The true origin of the Precautionary Principle seems unclear, though Wikipedia points to the German concept of Vorsorgeprinzip (precaution principle) from the 1930s. One of the most popular definitions of the PP in the U.S comes from the 1998 Wingspread Statement from the Wingspread conference, convened by the Science & Environmental Health Network. That statement says:

“When an activity raises threats of harm to human health or the environment, precautionary measures should be taken even if some cause and effect relationships are not fully established scientifically. In this context the proponent of an activity, rather than the public, should bear the burden of proof. The process of applying the precautionary principle must be open, informed and democratic and must include potentially affected parties. It must also involve an examination of the full range of alternatives, including no action.”

It can sort of be summarized as first, do no harm; or, better safe than sorry.

Code for Corporate Citizenship

Whether a fan or a foe of corporations, most people can agree that the main purpose of a corporation is to make a profit for its shareholders. So, even if a company wants to “do the right thing” for people, animals and the planet, if it harms the bottom line, it’s not to be done. Lawyer Robert Hinckley has developed a Code for Corporate Citizenship, 28 words to add to a corporation’s charter, that would allow them to do good AND make money. Those 28 words:

“…but not at the expense of the environment, human rights, the public health or safety, the communities in which the corporation operates or the dignity of its employees.”

Hinckley is trying to get each state to adopt the code as a requirement for all corporate charters.

Cradle to Cradle

In 2002 William McDonough and Michael Braungart published Cradle to Cradle: Remaking the Way We Make Things, a “manifesto calling for the transformation of human industry through ecologically intelligent design.” The authors offered a new paradigm for using natural systems as a guide for how we make and “dispose of” all the stuff we think we need to live. Cradle to Cradle has become an important philosophy for many businesses, governments and communities, and has spawned a C2C certification. C2C basically means that:

“…products are developed for closed-loop systems in which every ingredient is safe and beneficial – either to biodegrade naturally and restore the soil, or to be fully recycled into high-quality materials for subsequent product generations again and again.”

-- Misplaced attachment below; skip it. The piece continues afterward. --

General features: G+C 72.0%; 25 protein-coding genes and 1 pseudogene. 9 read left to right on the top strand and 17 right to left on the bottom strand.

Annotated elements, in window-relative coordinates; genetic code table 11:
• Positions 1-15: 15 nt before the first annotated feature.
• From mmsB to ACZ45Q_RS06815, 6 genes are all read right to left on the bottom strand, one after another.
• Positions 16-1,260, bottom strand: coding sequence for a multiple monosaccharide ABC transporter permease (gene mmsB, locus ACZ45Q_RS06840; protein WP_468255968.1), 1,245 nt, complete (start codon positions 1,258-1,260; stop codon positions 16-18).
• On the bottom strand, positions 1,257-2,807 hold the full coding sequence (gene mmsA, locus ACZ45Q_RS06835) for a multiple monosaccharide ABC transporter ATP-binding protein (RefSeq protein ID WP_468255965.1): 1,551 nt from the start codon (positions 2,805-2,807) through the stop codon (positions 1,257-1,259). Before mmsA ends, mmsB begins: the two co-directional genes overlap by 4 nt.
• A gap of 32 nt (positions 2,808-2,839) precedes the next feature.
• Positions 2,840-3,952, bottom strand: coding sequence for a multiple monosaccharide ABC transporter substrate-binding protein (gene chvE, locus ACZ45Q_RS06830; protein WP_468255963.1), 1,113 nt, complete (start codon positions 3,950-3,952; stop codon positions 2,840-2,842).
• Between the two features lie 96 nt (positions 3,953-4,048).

On the surface, these three (and the many others out there like them) seem like great, adoptable ideas; so why are they meeting such resistance? Are they realistic and implementable? Or, are they too idealistic and costly? (Can you be too idealistic?)

Guidelines (or rules, or concepts — however you want to think of them) like these provide great opportunities for us to examine our own lives at home, work, and in our communities and to explore what’s possible (and what’s not). If we want to help guidelines like these become mainstream, we need to understand some important elements, such as: What about these ideas work well and are easily adopted? What about them is more complex? Why do people support them? Why do people oppose them? How can we bring together stakeholders with opposing views and come to consensus on solutions that work for everyone?

Whatever guidelines and principles our local and global communities adopt, in our own lives we can always choose to return to the core MOGO question: What will do the most good and least harm for people, animals and the planet?

~ Marsha

Image courtesy of Tigr.

Are You Ready for a Post-Carbon World?

Whether we want to accept it or not, our supply of fossil fuels is dwindling. Peak oil, the time when we’ve reached our maximum rate of global oil extraction (and thus demand outweighs supply), is near, if not here, and it affects almost every aspect of our lives. In his How to Save the World blog, Dave Pollard recently highlighted an article from Permaculture Magazine (a UK publication) called 10 Things to Do to Prepare for a Post-Carbon Future. The list includes:

  1. Organize a screening of The End of Suburbia.
  2. Insulate your house.
  3. Get out of debt.
  4. Start a garden.
  5. Become more aware of your surroundings.
  6. Take a permaculture design course.
  7. Ask yourself: “Do I need it?”
  8. Take a look at your work situation.
  9. Form a community group.
  10. Celebrate your successes.

The article provides more detail about each of these.

If you’re a Portlander interested in learning more about peak oil and in preparing yourself for a post-carbon world, the Portland area already has peak oil groups, both in Portland and in Washington County, as well as the Portland Permaculture Institute and Portland Permaculture Guild.